Micrambe ulicis (Stephens, 1830)

Suborder:

Superfamily:

Family:

Subfamily:

Tribe:

Genus:

POLYPHAGA Emery, 1886

CUCUJOIDEA Latreille, 1802

CRYPTOPHAGIDAE Kirby, 1826

CRYPTOPHAGINAE Kirby, 1826

CRYPTOPHAGINI Kirby, 1826

Micrambe Thomson, C.G., 1863

Locally common across Southern Europe from Portugal to Greece and Ukraine and extending sporadically north to Denmark and the UK, absent from several Central European countries and from the Baltic area generally, it extends east into Western Russia and is known from North Africa but records from tropical Africa are probably in error and refer to other species. In contrast to much of Northern Europe where it is very local and scarce, the species is generally common throughout England, Wales and Northern Ireland while in Scotland the distribution is more eastern, it reaches the far north but is absent from Orkney and Shetland. Host plants include various Genisteae, usually gorse (Ulex L.) and broom (Cytisus Desf.) (in northern Europe sometimes on Psorothamnus Rybd) and the species is likely to occur wherever these are common, usually in open habitats on commons or moorland but also frequently in parkland and waste ground and other disturbed places, in Northern Europe they have been recorded from mouldy wine barrels in cellars but they show no particular synanthropic behaviour in the UK. Adults occur year-round, they overwinter among litter and moss about the base of host plants or under bark on dead stems and branches and are active over a very long season, peaking in abundance during May and June. Little is known about the biology but it is likely that breeding occurs in the spring and larvae develop in spring and early summer as adults are rarely found away from the hosts. Adults may be sampled by day or night by beating or sweeping host foliage, especially on flowering plants, they usually occur in large numbers and often along with other species associated with these hosts e.g. Phloeotribus rhododactylus (Marsham, 1802) or Andrion regensteinense (Herbst, 1797).

Micrambe ulicis 1

Micrambe ulicis 1

Micrambe ulicis 2

Micrambe ulicis 2

© U.Schmidt https://www.kaefer-der-welt.de/index.htm

Micrambe ulicis 3

Micrambe ulicis 3

© Lech Borowiec http://www.cassidae.uni.wroc.pl/Colpolon/index.htm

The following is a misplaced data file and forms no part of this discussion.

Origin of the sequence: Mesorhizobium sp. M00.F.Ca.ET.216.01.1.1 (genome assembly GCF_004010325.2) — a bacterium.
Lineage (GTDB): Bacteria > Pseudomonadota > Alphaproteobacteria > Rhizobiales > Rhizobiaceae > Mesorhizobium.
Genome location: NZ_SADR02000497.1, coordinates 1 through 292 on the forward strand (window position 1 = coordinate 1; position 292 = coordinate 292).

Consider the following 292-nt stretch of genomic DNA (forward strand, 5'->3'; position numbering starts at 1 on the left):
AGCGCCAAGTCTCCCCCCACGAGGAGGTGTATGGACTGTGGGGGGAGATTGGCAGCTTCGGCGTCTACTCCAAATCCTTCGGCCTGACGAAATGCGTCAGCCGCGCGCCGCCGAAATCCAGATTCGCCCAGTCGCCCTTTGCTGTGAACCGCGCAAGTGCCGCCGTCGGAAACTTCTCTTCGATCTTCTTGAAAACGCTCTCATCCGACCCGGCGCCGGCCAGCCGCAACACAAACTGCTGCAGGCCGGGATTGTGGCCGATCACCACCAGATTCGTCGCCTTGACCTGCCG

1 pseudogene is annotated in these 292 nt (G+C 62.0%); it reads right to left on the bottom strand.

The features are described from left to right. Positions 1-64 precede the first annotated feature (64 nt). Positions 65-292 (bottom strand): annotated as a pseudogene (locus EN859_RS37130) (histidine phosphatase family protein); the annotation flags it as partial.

1.8-2.3 mm. Very similar to Cryptophagus but without a tooth on the lateral pronotal margin. Elongate and discontinuous in outline, finely pubescent and variable in colour; usually entirely pale brown but often with the forebody and a triangular mark about the scutellum darker. Eyes large, protruding and coarsely faceted, from certain angles distinctly asymmetric, vertex and frons depressed medially, clypeus produced in front of the eyes. Antennae inserted laterally in front of the eyes, narrow with a long and loose three segmented club, segment three slightly longer than the second, the fifth 1.5-2X longer than wide and longer than the fourth and sixth segments. Pronotum transverse (about 1.7:1), widest across the anterior calli and much narrower across the base than the base of the elytra, lateral margins narrowed and dentate from below the calli to obtuse posterior angles, calli long and oblique with the outer face narrowly visible from directly above, surface moderately strongly but discretely punctured throughout and more or less flat across the disc, without structure but for a pair of (usually) weakly-defined latero-medial fovea along the basal margin. Scutellum widely transverse and only weakly produced apically. Elytra almost parallel-sided from rounded shoulders to a continuous apical margin, randomly punctured throughout, although in places they may form distinct rows, overall slightly weaker than those on the pronotum but this is difficult to appreciate, pubescence short and decumbent with only a few longer and more erect hairs scattered throughout. Legs long and slender, femora unarmed and tibiae without apical spurs, tarsi 5-segmented in females, 5-5-4 in males. Among our UK species only likely to be confused with M. woodroffei Johnson, 2007, but here the elytral pubescence is of two types, with numerous longer erect hairs throughout.